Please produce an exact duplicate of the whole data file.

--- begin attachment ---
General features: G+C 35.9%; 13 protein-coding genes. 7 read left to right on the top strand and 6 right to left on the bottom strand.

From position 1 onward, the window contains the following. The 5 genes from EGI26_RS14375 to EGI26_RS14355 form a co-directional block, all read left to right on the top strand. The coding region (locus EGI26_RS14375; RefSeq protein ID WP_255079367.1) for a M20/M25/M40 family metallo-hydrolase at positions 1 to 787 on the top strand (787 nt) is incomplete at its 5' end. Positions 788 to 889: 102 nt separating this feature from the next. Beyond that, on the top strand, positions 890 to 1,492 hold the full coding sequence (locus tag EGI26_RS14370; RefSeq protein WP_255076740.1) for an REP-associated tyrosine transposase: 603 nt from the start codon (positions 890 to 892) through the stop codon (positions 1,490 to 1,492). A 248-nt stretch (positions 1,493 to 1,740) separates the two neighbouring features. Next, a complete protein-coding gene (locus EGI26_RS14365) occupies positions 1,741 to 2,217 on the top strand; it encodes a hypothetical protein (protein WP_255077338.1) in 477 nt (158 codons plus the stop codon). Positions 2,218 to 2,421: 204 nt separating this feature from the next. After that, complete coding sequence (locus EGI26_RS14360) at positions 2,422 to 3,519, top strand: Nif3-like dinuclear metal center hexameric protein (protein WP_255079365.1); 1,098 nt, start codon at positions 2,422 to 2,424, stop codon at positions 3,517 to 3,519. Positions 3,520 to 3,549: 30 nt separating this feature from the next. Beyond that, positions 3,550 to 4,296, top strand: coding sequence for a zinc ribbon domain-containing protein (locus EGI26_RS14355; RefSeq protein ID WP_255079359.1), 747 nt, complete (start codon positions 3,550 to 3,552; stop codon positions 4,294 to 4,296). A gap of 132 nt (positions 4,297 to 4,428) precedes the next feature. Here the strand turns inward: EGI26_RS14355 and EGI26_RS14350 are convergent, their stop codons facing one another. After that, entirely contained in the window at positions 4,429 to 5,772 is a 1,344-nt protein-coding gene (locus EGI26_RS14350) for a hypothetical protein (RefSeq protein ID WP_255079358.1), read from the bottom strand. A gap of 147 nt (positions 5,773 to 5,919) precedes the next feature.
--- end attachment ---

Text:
General features: G+C 35.9%; 13 protein-coding genes. 7 read left to right on the top strand and 6 right to left on the bottom strand.

From position 1 onward, the window contains the following. The 5 genes from EGI26_RS14375 to EGI26_RS14355 form a co-directional block, all read left to right on the top strand. The coding region (locus EGI26_RS14375; RefSeq protein ID WP_255079367.1) for a M20/M25/M40 family metallo-hydrolase at positions 1 to 787 on the top strand (787 nt) is incomplete at its 5' end. Positions 788 to 889: 102 nt separating this feature from the next. Beyond that, on the top strand, positions 890 to 1,492 hold the full coding sequence (locus tag EGI26_RS14370; RefSeq protein WP_255076740.1) for an REP-associated tyrosine transposase: 603 nt from the start codon (positions 890 to 892) through the stop codon (positions 1,490 to 1,492). A 248-nt stretch (positions 1,493 to 1,740) separates the two neighbouring features. Next, a complete protein-coding gene (locus EGI26_RS14365) occupies positions 1,741 to 2,217 on the top strand; it encodes a hypothetical protein (protein WP_255077338.1) in 477 nt (158 codons plus the stop codon). Positions 2,218 to 2,421: 204 nt separating this feature from the next. After that, complete coding sequence (locus EGI26_RS14360) at positions 2,422 to 3,519, top strand: Nif3-like dinuclear metal center hexameric protein (protein WP_255079365.1); 1,098 nt, start codon at positions 2,422 to 2,424, stop codon at positions 3,517 to 3,519. Positions 3,520 to 3,549: 30 nt separating this feature from the next. Beyond that, positions 3,550 to 4,296, top strand: coding sequence for a zinc ribbon domain-containing protein (locus EGI26_RS14355; RefSeq protein ID WP_255079359.1), 747 nt, complete (start codon positions 3,550 to 3,552; stop codon positions 4,294 to 4,296). A gap of 132 nt (positions 4,297 to 4,428) precedes the next feature. Here the strand turns inward: EGI26_RS14355 and EGI26_RS14350 are convergent, their stop codons facing one another. After that, entirely contained in the window at positions 4,429 to 5,772 is a 1,344-nt protein-coding gene (locus EGI26_RS14350) for a hypothetical protein (RefSeq protein ID WP_255079358.1), read from the bottom strand. A gap of 147 nt (positions 5,773 to 5,919) precedes the next feature.